Taking to the streets: why protests are here to stay

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One of the greatest movements in human history has been muted by most assertive global response to a pandemic in human history. But COVID-19 won’t shut down the anger driving protests from Mexico City to Stockholm to Santiago to Sydney, especially for women. A new report from a US think tank says if governments don’t register the level of anger before the pandemic and simply think the world will return to how it was, then we can expect to see the era of mass protests hit another level.


Pandemics make and reshape history. They spark riots and revolutions, topple governments, drive new technologies, trigger economic recessions, advance medical knowledge.

And, for the time being, they have put a pause on one of the most powerful human movements in history – the era of mass protests.

A new report from the Centre for Strategic and International Studies based in Washington DC seeks to understand the escalating global trend of mass protest

“We are living in an age of global mass protests that are historically unprecedented in frequency, scope and size,” the report says.

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Violence against women prompted huge protests in Mexico City.

From Hong Kong to Santiago, Washington to Mexico City, protests are “part of a decade-long trendline affecting every major populated region of the world”.

Climate change, sluggish economic growth, the growing gap between rich and poor, #MeToo, foreign meddling in domestic affairs, and violence against women are among the causes.

Women have been central players in many of these movements. 

While not a focus of the report, it’s not hard to see that women have been central players in many of these movements. 

A Swedish teenager, for instance, lead the global school strikes for climate movement. As The Guardian reported: “Greta Thunberg cut a frail and lonely figure when she started a school strike for the climate outside the Swedish parliament building".

Just eight months later, she had organically mobilised one million school students - the majority teenage girls just like herself - who joined 2200 strikes in 125 countries. By September, 4 million students took part.

The day of Donald Trump’s inauguration in 2017 saw the biggest single protest in US history as millions of women took to the streets donning pussy hats.

(Trump also, according to the CSIS report, triggered marches around the environment, the truth (aka Russia), his tax returns, LGBQTI, immigration, gas pipes, Muslim travel bans, anti and pro-abortion and science.)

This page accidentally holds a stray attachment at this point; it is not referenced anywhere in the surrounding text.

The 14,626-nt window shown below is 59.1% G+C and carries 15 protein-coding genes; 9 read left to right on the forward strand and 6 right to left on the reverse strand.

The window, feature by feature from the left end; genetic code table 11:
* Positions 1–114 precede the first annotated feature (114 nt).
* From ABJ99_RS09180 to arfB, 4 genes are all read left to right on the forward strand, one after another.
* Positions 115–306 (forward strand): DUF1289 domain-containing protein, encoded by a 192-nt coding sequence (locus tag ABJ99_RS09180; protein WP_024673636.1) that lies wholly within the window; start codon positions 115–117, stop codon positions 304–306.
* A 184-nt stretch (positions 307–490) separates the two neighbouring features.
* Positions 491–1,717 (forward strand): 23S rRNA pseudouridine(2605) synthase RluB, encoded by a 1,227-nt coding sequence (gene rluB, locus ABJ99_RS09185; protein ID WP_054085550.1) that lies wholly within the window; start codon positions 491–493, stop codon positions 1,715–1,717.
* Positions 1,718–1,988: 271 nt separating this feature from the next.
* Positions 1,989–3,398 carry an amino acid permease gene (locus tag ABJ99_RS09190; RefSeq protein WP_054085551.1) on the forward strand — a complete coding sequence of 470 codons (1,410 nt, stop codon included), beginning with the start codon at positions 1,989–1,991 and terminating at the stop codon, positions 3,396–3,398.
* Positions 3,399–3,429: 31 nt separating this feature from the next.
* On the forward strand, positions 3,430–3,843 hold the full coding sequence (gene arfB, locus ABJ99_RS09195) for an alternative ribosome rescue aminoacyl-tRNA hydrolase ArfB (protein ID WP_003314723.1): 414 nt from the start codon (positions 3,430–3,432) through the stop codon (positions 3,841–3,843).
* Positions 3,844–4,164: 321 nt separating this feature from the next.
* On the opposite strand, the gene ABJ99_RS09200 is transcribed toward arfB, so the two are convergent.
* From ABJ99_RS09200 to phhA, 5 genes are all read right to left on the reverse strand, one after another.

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The age of mass protest in the era of Trump

The Women’s Marches continued into 2019. Women that year were also central to “mass mobilisations of primary school teachers’ in three US states over salaries and pensions.

The anti-violence “revolución diamantina” - glitter revolution - earned its name after protesters showered Mexico City’s security chief with pink glitter.

In Mexico, women took to the streets after a 10-year-old girl was raped in a country where 10 women a day are murdered. The anti-violence “revolución diamantina” - glitter revolution - earned its name after protesters showered Mexico City’s security chief with pink glitter last August.

In India, the gang rape and murder of Jyoti Singh on a bus in New Delhi in 2012 triggered unprecedented nationwide unrest, while a Chilean anti-violence against women chant went viral in 2019, spreading to Colombia, Mexico, France, India, the US and Turkey, according to the report.

In Australia, Knitting Nannas Against Gas (KNAB) found ways to protest coal seam gas exploration in positive, creative, and fun ways. As BroadAgenda wrote at the time they sought to challenge the "public misconception that political activists and protesters are young, unwashed and unemployed or unemployable". Certainly, the CSIS report fully supports that idea.

"Governments around the world are largely unprepared for a surging tide of citizen expectations manifesting itself in mass political protests and other, less overt, forms," the report says.

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The rape of a young woman in New Delhi in 2012 saw women take to the streets

But what will happen to the global mood for protest in the post-pandemic world?

“There are a lot of important conversations happening as all the problems that existed prior to Covid-19 that were driving most protests become glaringly more obvious whether it’s stratified societies and income inequality or government ineffectiveness in various countries,” lead author Samuel Brannen tells BroadAgenda.

While autocratic governments are using COVID-19 to “their advantage to crack down on social protest and more closely monitor citizens”, Mr Brannen says it is also providing an opportunity for activists to “think about how they can advance their issues through digital means in the current environment and how they transition that to a more broadly effective strategy as we transition from this very difficult period”.

He says that in many ways the current crisis has only served to validate their core beliefs about grievances.

Anger is likely to grow if bailouts essentially go to simply support the world as it was without any recognition of the grievances.

“Anger is likely to grow if bailouts essentially go to simply support the world as it was without any recognition of the grievances (behind global mass protests),” Mr Brannon said.

“My view is that protests will explode in most places as soon as the coast is clear and perhaps even before. And they will be even more emotional and potentially confrontational with ruling elites and institutions.”

The question for the women now is how they can harness the collective anger and turn it into productive action.

 

 

 

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